After the fall of the Roman Empire, that culture’s scientific knowledge was partially lost to western Europe from the fifth to the tenth centuries. Thanks to the Arabic-Latin translations done essentially in the great scholarly centers of Muslim Spain (Cordoba and Toledo) from the eleventh century onwards, the West was able to rediscover a number of ancient texts (by Aristotle, Euclid and Ptolemy) as well as gaining access to the great thinkers of the Islamic world. This intellectual input paved the way for a veritable scientific renaissance, giving rise to new interpretations that adapted the ancient concepts to Christian dogma.
heir to two traditions
In astronomy, Latin translations of the poem “The Phenomena” by Aratus of Soli constitute the source for the first celestial maps produced in Europe, as well, undoubtedly, as for the globes designed by Gerbert d’Aurillac circa 1000.
Nonetheless, the Arabic-Latin translations of Ptolemy’s Almagest and Al-Sufi’s Book of Fixed Stars would bring about a profound renewal of western knowledge of the world. The association of those two traditions – Greco-Roman and Arab-Ptolemean – enabled the emergence of a unique celestial cartography in the west in the fifteenth century.
A round earth in the center of the spheres of the universe
Although it was contested by a few Christian authors in the early Middle Ages, the rotundity of the Earth, placed at the center of the spheres of the Universe, was accepted by most clerics from quite early on. With the twelfth-century scientific renaissance, new treatises, such as Lambert de Saint-Omer’s Liber floridus and Guillaume de Conches’s Dragmaticon Philosophiae, affirmed that principle.
The earliest didactic texts in Latin (Sacrobosco’s De sphaera mundi) or in the vernacular (Gautier de Metz’s encyclopedic poem, “L’Image du monde”) appeared in the 13th century. In the 15th century, the Latin translation of Ptolemy’s Geography and the first Portuguese and Spanish journeys of exploration bestowed new momentum on the spherical hypothesis, leading to the production of the first terrestrial globes.
A world in spheres
under the sign of god the creator
Nevertheless, ancient conceptions were reinterpreted according to Christian dogma: the Demiurge become God the creator of all things ruling the “machinery of the world.” Following Aristotle’s and Ptolemy’s example, this was conceived of as a series of spheres nested one inside the other, with a round, immobile Earth at the center. The extremes of the world, however, differed from the Ancient model. Formed from the four elements (earth, air, fire and water), the Earth enclosed Hell, often represented as a monster devouring the damned. At the other end of the spectrum, the world was no longer encompassed by the sphere of fixed stars or of Aristotle’s “first motor.” It was surrounded instead by the empyrean, the abode of the Creator, the angels and the blessed. Abundant medieval iconography illustrates this Christian conception of the world.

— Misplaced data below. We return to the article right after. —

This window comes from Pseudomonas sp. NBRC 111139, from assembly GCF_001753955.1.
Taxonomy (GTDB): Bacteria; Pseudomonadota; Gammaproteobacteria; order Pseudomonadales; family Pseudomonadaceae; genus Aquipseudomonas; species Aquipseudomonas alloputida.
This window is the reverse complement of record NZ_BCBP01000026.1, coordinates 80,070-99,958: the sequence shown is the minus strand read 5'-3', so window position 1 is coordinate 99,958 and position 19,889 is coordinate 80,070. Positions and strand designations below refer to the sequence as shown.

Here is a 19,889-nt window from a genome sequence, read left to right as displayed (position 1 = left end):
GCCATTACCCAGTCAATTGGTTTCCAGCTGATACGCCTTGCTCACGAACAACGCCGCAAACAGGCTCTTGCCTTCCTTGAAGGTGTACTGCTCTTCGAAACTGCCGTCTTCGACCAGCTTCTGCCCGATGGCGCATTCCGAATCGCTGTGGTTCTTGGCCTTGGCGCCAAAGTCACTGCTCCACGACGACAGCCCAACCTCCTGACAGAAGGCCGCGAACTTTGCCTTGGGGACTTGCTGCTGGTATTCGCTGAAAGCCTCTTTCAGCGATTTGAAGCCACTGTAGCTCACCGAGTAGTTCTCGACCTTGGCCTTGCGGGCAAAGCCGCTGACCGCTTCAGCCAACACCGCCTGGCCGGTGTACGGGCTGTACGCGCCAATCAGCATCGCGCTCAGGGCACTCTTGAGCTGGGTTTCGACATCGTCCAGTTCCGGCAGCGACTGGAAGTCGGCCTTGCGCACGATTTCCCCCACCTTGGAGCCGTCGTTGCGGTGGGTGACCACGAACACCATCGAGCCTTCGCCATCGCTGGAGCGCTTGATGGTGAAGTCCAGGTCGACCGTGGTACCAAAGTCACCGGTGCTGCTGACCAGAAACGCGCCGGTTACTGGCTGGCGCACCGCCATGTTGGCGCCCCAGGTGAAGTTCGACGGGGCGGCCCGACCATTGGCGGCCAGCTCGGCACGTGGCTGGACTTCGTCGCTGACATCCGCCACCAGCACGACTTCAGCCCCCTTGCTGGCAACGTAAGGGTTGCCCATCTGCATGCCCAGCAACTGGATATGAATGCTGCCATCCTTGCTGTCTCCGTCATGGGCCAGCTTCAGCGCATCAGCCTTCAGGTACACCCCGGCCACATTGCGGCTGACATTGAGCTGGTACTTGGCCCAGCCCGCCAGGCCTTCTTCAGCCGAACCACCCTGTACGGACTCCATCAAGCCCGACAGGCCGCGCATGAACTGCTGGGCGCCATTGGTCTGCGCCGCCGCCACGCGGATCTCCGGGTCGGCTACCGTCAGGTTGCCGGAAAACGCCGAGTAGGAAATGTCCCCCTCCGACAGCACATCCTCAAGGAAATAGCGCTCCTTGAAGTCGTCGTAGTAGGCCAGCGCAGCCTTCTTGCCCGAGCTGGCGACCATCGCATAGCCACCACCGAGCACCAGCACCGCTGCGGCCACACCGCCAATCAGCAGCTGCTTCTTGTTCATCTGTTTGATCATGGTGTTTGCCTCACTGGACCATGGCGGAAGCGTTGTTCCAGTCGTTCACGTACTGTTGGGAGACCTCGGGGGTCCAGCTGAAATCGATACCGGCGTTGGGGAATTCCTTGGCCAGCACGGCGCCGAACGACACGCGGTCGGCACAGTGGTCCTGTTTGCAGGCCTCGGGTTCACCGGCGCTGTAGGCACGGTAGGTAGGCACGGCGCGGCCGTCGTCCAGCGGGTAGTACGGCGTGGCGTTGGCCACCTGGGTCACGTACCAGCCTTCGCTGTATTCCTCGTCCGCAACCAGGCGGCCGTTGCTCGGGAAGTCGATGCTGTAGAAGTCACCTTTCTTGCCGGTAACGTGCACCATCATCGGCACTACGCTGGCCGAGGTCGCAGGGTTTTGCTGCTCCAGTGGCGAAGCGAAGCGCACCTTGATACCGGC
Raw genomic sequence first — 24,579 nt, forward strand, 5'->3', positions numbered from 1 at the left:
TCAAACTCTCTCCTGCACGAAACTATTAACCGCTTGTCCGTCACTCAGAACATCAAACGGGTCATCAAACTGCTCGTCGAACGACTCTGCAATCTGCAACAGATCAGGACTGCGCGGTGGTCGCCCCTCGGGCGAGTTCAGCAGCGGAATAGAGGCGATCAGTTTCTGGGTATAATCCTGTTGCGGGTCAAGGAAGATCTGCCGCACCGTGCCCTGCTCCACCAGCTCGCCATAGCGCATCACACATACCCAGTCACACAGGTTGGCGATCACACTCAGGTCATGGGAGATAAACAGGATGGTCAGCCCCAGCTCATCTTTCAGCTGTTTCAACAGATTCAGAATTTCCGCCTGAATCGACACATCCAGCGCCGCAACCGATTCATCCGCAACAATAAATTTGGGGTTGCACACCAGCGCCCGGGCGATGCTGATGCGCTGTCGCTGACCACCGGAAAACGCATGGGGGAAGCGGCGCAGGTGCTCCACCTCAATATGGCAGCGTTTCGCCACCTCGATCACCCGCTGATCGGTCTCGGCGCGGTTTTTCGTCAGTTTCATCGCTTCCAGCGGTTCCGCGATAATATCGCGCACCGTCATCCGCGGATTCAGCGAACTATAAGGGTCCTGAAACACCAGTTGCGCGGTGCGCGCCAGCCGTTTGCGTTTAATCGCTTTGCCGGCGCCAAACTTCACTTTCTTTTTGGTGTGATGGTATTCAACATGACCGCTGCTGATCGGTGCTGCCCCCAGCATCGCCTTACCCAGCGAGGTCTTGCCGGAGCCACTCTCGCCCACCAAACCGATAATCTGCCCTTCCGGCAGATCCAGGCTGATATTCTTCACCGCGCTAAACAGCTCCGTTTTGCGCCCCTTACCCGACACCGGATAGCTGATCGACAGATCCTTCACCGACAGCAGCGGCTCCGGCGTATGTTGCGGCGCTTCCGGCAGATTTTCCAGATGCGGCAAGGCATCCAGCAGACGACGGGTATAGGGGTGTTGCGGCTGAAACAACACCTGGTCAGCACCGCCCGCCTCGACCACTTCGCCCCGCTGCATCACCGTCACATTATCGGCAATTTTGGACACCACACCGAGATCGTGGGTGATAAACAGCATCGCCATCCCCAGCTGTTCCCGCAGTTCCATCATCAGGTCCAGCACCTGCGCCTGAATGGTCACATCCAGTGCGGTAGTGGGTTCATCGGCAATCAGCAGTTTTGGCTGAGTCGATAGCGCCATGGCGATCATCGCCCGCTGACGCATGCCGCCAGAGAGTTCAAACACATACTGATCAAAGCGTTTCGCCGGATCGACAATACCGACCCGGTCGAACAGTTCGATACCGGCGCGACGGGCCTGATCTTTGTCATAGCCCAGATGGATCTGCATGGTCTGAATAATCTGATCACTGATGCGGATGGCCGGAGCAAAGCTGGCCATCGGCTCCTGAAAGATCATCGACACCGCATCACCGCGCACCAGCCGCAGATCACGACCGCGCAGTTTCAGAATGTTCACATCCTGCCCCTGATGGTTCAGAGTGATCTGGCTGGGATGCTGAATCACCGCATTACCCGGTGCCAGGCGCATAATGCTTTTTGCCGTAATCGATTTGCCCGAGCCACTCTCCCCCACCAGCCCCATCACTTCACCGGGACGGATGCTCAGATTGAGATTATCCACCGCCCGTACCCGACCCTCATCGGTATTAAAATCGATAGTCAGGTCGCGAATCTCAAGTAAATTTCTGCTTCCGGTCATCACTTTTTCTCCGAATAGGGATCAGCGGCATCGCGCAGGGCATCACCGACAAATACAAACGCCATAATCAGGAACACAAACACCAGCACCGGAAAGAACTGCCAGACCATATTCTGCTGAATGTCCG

Globes in christian symbolism
Another inheritance from Antiquity, borrowed from Roman imperial symbolism, flourished in Medieval illuminations: the globe as an insignia of divine majesty, incarnated by the figure of God the Father, or of his son, Christ, shown either with a globe in his hand, or sitting or standing on the sphere of the world. Assimilated to the ancient Demiurge, the Christian god also figured in numerous manuscripts as an architect or geometer, compass in hand.
In western Christianity, as in Antiquity and all the way through to the Renaissance, astronomy and astrology were closely related, and determining astral influences on the Earth remained one of the main purposes for seeking to obtain knowledge of the world.